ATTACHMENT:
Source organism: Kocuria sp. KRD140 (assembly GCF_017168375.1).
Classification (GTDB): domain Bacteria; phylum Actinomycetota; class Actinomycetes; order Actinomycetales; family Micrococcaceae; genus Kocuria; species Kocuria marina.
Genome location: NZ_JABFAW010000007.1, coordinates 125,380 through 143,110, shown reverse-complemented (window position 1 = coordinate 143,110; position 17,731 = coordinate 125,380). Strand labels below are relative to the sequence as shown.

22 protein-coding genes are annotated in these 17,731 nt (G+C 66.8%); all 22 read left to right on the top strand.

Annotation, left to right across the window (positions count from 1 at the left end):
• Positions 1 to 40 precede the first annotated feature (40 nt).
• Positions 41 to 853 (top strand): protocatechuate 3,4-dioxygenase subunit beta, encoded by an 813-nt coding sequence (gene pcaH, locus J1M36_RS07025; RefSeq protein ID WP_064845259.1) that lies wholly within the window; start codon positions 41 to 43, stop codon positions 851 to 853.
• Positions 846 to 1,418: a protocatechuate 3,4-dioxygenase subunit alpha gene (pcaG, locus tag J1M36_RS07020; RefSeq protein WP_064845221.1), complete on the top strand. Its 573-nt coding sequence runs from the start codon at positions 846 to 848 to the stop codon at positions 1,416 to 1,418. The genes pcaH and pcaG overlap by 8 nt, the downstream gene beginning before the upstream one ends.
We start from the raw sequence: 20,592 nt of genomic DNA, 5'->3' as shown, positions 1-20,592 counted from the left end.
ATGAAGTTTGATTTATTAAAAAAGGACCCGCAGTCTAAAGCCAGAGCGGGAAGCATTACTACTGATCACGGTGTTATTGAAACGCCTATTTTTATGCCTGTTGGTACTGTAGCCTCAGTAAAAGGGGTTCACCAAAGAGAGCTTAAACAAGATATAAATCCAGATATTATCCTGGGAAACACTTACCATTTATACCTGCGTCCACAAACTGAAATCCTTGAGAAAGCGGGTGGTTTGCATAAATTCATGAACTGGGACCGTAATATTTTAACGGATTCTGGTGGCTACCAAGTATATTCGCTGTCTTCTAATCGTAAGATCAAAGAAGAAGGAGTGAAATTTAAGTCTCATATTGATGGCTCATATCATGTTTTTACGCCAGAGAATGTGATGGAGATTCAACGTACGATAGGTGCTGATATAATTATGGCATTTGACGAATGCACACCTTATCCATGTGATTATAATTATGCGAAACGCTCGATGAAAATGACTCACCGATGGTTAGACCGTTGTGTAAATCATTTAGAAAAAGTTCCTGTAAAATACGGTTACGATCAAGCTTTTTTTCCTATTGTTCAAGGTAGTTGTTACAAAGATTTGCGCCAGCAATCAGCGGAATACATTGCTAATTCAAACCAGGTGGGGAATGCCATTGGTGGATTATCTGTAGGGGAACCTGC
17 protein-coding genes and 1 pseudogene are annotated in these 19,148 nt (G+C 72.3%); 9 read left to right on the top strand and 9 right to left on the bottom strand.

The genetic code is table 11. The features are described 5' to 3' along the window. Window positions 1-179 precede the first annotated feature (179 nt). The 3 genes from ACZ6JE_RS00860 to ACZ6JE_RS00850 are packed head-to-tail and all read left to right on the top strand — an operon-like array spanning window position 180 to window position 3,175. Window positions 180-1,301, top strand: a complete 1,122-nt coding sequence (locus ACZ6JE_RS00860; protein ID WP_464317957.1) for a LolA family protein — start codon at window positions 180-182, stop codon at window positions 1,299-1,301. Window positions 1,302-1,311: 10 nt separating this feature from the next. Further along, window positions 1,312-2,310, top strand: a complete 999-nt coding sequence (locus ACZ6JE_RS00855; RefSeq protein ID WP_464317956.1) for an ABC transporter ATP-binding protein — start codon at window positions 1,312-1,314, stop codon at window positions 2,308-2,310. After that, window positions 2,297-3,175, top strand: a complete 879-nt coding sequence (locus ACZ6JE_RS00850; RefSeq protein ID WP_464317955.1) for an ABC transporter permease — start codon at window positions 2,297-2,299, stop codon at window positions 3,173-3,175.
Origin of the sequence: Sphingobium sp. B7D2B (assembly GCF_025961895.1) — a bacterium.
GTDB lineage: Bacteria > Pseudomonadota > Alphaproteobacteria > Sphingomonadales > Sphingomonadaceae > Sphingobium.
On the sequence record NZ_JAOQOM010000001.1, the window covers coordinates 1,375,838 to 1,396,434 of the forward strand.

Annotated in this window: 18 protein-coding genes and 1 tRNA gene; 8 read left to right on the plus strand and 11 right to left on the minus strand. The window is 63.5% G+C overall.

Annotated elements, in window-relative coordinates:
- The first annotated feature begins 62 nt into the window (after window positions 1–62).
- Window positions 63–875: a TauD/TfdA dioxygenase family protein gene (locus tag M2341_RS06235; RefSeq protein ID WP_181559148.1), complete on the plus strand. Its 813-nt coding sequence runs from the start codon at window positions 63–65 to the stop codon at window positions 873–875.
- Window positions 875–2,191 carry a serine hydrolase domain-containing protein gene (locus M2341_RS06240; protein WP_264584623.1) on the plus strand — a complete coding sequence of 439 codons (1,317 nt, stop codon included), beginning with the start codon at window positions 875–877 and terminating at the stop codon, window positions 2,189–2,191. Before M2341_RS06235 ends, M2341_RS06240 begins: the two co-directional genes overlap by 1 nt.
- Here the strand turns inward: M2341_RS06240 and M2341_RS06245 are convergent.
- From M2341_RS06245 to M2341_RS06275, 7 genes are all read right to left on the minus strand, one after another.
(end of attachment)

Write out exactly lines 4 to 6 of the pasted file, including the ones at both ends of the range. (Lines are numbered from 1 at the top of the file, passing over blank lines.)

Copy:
22 protein-coding genes are annotated in these 17,731 nt (G+C 66.8%); all 22 read left to right on the top strand.

Annotation, left to right across the window (positions count from 1 at the left end):
• Positions 1 to 40 precede the first annotated feature (40 nt).